This was my 22nd cruise with Fred.Olsen Cruise Lines and was a sector of the "Black Watch" 2008 world cruise. I flew from London (Gatwick) on an exclusive charter operated by ThomsonFly. I was in the economy section but, despite this, there was adequate room even for a 13-hour flight to Lima with a refueling stop in Barbados.The catering and cabin service was good. Clearance through immigration and customs at Lima Airport was swift and trouble-free.
We were quickly transported to the ship at Callao and boarding procedures were efficient and friendly. Unfortunately, my cabin was not ready but I could use the ship's facilities including the dining rooms and bars until all was prepared.
The ship is getting on in years but still looked relatively smart. The refit carried out in 2006 had certainly made the interior more attractive. I still have regrets, however, that the library which was previously on the Marquee deck is now on the Lido deck with much reduced views. As I had been wait-listed for a single cabin and this was allocated at a fairly late date I was given an inside cabin for the first time. It was adequate, no more.
The catering was excellent. I think this improves over the years. On most evenings I dined in the Glentanner restaurant. The menu is not extensive but I enjoyed every meal. I normally had breakfast in the same location but occasionally tried the poolside. The latter didn't impress me as much of the food was often cold. I lunched in the main restaurant on most days but occasionally enjoyed the excellent fish and chips in the Marquee cafe.The theme nights with Indian , Thai and Chinese meals were first rate but you had to be up early to book as they were usually over-subscribed. As ever, the service in the restaurants was very good. The Thai and Filipino waiters were attentive and always cheerful. The same could be said of the bar staff in the Lido and Observatory.
I was a trifle disappointed in the cabin stewardess who on most days didn't manage to service my cabin before the afternoon. I suspect that she had to look after too many cabins. The reception staff were efficient but less passenger-friendly that the rest of the staff. The entertainment on board the ship was probably the weakest point of the cruise. The cabaret acts were mostly pretty poor, notably the so-called comedians. The resident dancers and singers were good but underutilized. It was very disappointing that there wasn't the normal classical group to give afternoon concerts. The exceptions were the lecturers who were both interesting and informative. Sandy Gall was very good as was the port lecturer.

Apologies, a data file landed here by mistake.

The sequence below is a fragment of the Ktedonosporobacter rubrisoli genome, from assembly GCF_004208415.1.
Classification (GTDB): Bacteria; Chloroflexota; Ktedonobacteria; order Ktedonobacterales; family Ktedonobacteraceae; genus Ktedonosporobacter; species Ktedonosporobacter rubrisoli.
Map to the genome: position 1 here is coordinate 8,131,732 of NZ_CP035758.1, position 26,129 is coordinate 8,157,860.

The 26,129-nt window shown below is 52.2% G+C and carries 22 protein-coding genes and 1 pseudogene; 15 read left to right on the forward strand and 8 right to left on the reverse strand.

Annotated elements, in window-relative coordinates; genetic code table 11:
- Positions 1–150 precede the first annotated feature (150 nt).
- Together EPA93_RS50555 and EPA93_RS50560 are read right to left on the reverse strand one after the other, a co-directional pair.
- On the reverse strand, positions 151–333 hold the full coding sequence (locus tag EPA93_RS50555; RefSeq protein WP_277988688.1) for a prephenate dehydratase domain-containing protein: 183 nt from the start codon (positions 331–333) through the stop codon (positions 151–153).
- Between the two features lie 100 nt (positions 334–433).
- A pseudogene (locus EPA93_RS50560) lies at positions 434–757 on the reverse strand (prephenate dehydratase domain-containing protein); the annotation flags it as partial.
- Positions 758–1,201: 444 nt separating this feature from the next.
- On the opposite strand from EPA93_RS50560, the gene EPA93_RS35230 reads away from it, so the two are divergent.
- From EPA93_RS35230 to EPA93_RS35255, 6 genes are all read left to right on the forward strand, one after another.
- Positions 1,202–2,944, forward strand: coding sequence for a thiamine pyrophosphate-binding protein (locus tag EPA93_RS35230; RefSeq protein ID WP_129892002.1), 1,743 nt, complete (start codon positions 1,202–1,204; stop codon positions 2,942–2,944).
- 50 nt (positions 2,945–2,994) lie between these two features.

The itinerary was interesting but, as on any cruise, there were highs and lows. It was disappointing not to be able to land on the first two islands, Easter and Pitcairn because of sea conditions. There was marginal compensation at the latter as some of the residents came on board. The French Polynesian islands were attractive with Fakarava Atoll the pick. Raratonga in the Cook Islands was lovely and, in my mind, the perfect South Sea Island. The visit to Tonga was a shambles as it coincided with the call of the QE2 on its final world cruise. Although we berthed alongside and the QE2 anchored off there was an undignified squabble over the limited availability of buses. New Zealand, as ever, was the star attraction with calls at four ports on both islands and a day's cruising in the fjords. The cruise ended with a roughish ride from Milford Sound to Sydney. There we had just over a day in the city before the seemingly endless flight on Qantas back to Heathrow via Singapore. Luckily this was problem-free and the flight landed on time. One thing I should add is commendation for the Master of the "Black Watch" on this cruise. He was very high profile and was seen around the ship in a daily basis. His "star-gazing" sessions in the South Pacific were high points in the entertainment. In all it was a good cruise.